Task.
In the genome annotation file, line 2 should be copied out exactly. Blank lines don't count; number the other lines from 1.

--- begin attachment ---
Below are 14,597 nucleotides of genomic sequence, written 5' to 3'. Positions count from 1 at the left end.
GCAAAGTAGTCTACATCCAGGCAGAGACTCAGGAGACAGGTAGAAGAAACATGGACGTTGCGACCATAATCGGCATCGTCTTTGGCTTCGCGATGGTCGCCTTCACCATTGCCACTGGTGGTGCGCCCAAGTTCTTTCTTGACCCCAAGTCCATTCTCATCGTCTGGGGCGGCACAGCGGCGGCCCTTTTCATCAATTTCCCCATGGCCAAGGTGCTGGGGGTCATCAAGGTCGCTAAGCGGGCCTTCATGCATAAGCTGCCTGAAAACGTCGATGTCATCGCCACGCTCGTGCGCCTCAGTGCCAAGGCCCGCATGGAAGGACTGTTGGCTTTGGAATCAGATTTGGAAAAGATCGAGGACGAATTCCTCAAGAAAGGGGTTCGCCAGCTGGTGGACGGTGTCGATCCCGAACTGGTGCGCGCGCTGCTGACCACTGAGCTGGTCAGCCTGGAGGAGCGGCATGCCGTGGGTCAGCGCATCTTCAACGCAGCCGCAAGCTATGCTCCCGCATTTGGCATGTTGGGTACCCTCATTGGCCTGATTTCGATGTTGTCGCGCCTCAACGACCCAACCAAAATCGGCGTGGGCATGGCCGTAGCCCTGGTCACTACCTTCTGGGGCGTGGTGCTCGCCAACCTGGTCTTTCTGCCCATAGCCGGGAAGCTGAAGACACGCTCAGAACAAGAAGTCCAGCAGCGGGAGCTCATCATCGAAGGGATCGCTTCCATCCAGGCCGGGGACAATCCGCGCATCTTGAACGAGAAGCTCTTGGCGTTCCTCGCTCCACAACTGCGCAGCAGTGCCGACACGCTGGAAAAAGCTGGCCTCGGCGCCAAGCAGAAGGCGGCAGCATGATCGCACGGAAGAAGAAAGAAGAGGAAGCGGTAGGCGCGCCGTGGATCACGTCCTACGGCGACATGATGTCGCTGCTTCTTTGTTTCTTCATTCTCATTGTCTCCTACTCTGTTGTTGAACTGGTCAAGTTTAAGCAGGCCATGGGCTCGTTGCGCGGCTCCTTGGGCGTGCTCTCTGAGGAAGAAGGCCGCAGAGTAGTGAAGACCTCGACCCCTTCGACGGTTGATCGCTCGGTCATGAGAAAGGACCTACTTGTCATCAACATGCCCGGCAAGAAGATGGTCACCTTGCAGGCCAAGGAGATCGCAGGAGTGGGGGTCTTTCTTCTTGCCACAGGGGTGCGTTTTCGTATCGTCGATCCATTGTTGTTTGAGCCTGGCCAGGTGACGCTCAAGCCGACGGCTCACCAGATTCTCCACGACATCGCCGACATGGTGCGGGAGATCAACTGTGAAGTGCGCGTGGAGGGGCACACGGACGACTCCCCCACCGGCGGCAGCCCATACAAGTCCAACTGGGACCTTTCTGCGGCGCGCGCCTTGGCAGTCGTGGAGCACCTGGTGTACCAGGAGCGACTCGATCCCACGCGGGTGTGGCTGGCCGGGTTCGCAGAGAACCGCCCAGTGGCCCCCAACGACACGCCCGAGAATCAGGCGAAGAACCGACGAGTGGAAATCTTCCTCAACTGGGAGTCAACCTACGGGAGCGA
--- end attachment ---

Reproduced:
GCAAAGTAGTCTACATCCAGGCAGAGACTCAGGAGACAGGTAGAAGAAACATGGACGTTGCGACCATAATCGGCATCGTCTTTGGCTTCGCGATGGTCGCCTTCACCATTGCCACTGGTGGTGCGCCCAAGTTCTTTCTTGACCCCAAGTCCATTCTCATCGTCTGGGGCGGCACAGCGGCGGCCCTTTTCATCAATTTCCCCATGGCCAAGGTGCTGGGGGTCATCAAGGTCGCTAAGCGGGCCTTCATGCATAAGCTGCCTGAAAACGTCGATGTCATCGCCACGCTCGTGCGCCTCAGTGCCAAGGCCCGCATGGAAGGACTGTTGGCTTTGGAATCAGATTTGGAAAAGATCGAGGACGAATTCCTCAAGAAAGGGGTTCGCCAGCTGGTGGACGGTGTCGATCCCGAACTGGTGCGCGCGCTGCTGACCACTGAGCTGGTCAGCCTGGAGGAGCGGCATGCCGTGGGTCAGCGCATCTTCAACGCAGCCGCAAGCTATGCTCCCGCATTTGGCATGTTGGGTACCCTCATTGGCCTGATTTCGATGTTGTCGCGCCTCAACGACCCAACCAAAATCGGCGTGGGCATGGCCGTAGCCCTGGTCACTACCTTCTGGGGCGTGGTGCTCGCCAACCTGGTCTTTCTGCCCATAGCCGGGAAGCTGAAGACACGCTCAGAACAAGAAGTCCAGCAGCGGGAGCTCATCATCGAAGGGATCGCTTCCATCCAGGCCGGGGACAATCCGCGCATCTTGAACGAGAAGCTCTTGGCGTTCCTCGCTCCACAACTGCGCAGCAGTGCCGACACGCTGGAAAAAGCTGGCCTCGGCGCCAAGCAGAAGGCGGCAGCATGATCGCACGGAAGAAGAAAGAAGAGGAAGCGGTAGGCGCGCCGTGGATCACGTCCTACGGCGACATGATGTCGCTGCTTCTTTGTTTCTTCATTCTCATTGTCTCCTACTCTGTTGTTGAACTGGTCAAGTTTAAGCAGGCCATGGGCTCGTTGCGCGGCTCCTTGGGCGTGCTCTCTGAGGAAGAAGGCCGCAGAGTAGTGAAGACCTCGACCCCTTCGACGGTTGATCGCTCGGTCATGAGAAAGGACCTACTTGTCATCAACATGCCCGGCAAGAAGATGGTCACCTTGCAGGCCAAGGAGATCGCAGGAGTGGGGGTCTTTCTTCTTGCCACAGGGGTGCGTTTTCGTATCGTCGATCCATTGTTGTTTGAGCCTGGCCAGGTGACGCTCAAGCCGACGGCTCACCAGATTCTCCACGACATCGCCGACATGGTGCGGGAGATCAACTGTGAAGTGCGCGTGGAGGGGCACACGGACGACTCCCCCACCGGCGGCAGCCCATACAAGTCCAACTGGGACCTTTCTGCGGCGCGCGCCTTGGCAGTCGTGGAGCACCTGGTGTACCAGGAGCGACTCGATCCCACGCGGGTGTGGCTGGCCGGGTTCGCAGAGAACCGCCCAGTGGCCCCCAACGACACGCCCGAGAATCAGGCGAAGAACCGACGAGTGGAAATCTTCCTCAACTGGGAGTCAACCTACGGGAGCGA